• Leave it for a minute, then slip the omelette on to your serving plate. Top with half the dressed spinach and fold the omelette in half. Serve straight away, and repeat with the remaining butter, omelette mix and spinach.

 

ROAST HARISSA BUTTER CHICKEN AND CRACKED WHEAT

Serves 4

  • 4 garlic cloves, peeled
  • 1 preserved lemon
  • 1 teaspoon cumin seeds
  • 1 teaspoon coriander seeds
  • 1 teaspoon sweet smoked paprika
  • 2 tablespoons harissa
  • A bunch of coriander
  • A bunch of parsley
  • Sea salt and freshly ground black pepper
  • 80g butter, at room temperature
  • Olive oil
  • 1 x 1.6kg chicken
  • 1 lemon
  • 425ml fresh chicken stock
  • 1 onion
  • 2 tomatoes
  • 350g bulgur wheat
  • Greek yoghurt, to serve
  • Preheat your oven to 190°C/gas 5.
  • Peel the garlic. Halve the preserved lemon and remove the seeds.
  • In a dry frying pan toast the cumin and coriander seeds until lightly toasted. Place in a food processor along with the paprika, preserved lemon, harissa, half the coriander and parsley (stalks and all) and the garlic.
  • Season well and blitz to a paste. Add the butter and 2 tablespoons of olive oil and pulse until smooth.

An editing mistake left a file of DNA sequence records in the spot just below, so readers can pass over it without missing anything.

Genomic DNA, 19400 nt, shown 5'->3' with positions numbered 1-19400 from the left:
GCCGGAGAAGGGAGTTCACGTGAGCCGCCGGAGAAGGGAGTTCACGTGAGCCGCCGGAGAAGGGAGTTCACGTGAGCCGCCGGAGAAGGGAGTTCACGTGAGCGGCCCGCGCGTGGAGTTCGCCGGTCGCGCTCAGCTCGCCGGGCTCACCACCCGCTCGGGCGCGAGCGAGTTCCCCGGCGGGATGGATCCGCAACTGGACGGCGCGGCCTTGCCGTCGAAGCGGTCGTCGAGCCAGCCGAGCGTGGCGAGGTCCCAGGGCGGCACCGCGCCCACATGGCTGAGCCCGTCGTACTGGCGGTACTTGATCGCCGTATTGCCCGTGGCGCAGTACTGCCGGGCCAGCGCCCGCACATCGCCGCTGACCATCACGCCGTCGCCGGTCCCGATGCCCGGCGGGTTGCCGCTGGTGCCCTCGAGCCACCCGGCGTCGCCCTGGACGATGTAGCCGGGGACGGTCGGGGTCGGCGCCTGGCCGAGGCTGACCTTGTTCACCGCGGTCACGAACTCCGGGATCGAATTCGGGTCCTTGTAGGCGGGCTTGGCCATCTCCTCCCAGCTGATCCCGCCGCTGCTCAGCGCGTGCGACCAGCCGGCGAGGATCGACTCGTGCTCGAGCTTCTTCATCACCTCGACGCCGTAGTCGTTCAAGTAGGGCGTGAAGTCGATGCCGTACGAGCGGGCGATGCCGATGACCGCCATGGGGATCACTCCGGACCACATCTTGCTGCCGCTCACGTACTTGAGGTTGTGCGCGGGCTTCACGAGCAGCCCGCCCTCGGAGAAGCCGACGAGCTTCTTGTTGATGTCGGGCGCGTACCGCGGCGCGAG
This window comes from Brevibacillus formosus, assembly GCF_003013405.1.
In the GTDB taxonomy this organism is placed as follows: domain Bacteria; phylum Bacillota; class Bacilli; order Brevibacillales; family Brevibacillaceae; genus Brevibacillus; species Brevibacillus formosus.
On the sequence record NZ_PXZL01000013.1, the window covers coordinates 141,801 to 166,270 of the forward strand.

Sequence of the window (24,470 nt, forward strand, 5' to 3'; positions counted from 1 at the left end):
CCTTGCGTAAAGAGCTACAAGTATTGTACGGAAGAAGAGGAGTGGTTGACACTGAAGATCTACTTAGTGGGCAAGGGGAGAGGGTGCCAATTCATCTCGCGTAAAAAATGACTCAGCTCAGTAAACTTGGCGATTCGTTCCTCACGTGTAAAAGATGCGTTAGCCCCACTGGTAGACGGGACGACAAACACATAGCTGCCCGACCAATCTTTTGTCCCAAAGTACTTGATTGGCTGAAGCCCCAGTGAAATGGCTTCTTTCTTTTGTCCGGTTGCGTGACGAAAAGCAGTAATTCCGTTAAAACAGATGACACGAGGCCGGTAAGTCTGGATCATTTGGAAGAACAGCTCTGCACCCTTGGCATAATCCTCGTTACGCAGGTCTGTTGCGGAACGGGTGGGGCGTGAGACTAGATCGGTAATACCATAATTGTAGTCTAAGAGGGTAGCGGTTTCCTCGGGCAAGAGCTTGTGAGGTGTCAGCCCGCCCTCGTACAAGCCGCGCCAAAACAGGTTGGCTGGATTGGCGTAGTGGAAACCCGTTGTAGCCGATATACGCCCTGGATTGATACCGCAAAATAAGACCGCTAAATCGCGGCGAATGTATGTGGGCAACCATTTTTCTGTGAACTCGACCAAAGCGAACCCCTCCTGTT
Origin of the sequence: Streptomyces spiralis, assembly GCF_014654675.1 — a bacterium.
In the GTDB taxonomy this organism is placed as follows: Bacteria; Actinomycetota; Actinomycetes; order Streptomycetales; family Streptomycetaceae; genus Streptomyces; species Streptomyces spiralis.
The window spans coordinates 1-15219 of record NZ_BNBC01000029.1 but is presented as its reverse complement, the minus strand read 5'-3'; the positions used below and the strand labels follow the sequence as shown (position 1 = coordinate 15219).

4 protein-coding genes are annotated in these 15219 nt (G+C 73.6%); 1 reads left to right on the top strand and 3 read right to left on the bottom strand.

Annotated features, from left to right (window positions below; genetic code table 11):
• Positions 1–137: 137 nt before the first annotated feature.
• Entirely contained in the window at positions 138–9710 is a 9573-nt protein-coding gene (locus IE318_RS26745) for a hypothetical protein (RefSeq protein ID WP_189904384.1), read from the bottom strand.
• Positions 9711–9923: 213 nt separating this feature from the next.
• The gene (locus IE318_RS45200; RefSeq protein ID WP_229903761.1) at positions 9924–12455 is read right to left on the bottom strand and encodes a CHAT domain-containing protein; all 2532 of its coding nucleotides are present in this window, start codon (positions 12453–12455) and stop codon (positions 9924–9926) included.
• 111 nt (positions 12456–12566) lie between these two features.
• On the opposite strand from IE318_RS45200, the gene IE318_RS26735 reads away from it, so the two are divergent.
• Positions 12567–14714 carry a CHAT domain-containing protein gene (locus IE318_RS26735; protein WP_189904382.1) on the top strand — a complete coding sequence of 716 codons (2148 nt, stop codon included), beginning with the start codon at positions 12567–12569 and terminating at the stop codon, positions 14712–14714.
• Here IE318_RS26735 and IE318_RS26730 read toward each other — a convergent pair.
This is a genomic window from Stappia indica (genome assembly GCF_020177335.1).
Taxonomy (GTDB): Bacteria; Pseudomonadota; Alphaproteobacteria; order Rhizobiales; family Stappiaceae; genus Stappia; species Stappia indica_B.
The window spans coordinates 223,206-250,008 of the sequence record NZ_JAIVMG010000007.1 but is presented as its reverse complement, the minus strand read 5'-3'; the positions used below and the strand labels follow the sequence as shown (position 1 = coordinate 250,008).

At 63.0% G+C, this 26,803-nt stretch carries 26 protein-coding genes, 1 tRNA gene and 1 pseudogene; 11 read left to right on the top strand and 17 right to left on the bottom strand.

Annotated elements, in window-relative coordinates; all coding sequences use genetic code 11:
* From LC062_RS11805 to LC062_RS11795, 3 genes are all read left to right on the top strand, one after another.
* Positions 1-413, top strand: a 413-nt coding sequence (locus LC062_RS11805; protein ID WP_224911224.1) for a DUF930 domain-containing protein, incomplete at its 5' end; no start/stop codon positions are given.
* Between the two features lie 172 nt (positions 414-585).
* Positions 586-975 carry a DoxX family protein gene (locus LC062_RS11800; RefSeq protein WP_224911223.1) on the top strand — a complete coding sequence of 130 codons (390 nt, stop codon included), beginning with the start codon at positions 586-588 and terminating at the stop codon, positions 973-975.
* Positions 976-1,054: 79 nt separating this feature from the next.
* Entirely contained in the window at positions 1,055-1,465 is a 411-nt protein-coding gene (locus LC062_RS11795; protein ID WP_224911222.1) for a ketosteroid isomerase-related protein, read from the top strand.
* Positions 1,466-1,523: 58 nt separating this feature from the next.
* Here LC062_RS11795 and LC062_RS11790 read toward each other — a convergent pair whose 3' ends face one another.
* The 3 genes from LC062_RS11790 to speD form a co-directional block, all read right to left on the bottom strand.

• Use your hands to carefully prise the chicken skin away from each breast, to create a pocket.
  • Slash the skin on the thighs and rubthe butter all over – under the skin mainly and all over the top.
  • Halve the lemon and pop it into the chicken cavity, then place in a small snug-fitting roasting tray.
  • Put it into the oven and roast for around 1¼ hours, or until golden and crisp but cooked through – check that the juices run clear around the thigh area.
  • Baste the chicken a couple of times during cooking with the buttery juices in the tray.
  • When the chicken has about 20 minutes left to cook, start the bulgur wheat. Heat your chicken stock in a medium pan. Meanwhile peel and finely chop the onion, and deseed and finely chop the tomatoes.
  • Pour a glug of olive oil into a saucepan and put on a medium-low heat. Add the onion and sauté for 10 minutes, until soft.
  • Add the tomatoes and cook for a further 5 minutes, then add the bulgur wheat. Stir for a minute, then add the hot chicken stock and season lightly.
  • Bring to the boil, pop on the lid, then reduce the heat to low. Simmer for 8 minutes, until the wheat is cooked through and fluffy, then remove from the heat.
  • Cover the pan with a tea towel and put a lid on top to keep it warm. Chop the rest of the coriander and parsley leaves and stir through the bulgur wheat.
  • When the chicken is ready, leave to rest for 10 minutes, then squeeze over the lemon from the cavity and carve it up – you can carve traditionally or shred the meat into the buttery juices to keep the meat insanely moist. Serve with the bulgur wheat and tangy thick greek yoghurt. 

Extracted from Stirring Slowly by Georgina Hayden, published by Square Peg in hardback at £20.

@georgiepuddingnpie

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food
food honestly
Brunch
Breakfast
Chicken and Turkey
Eggs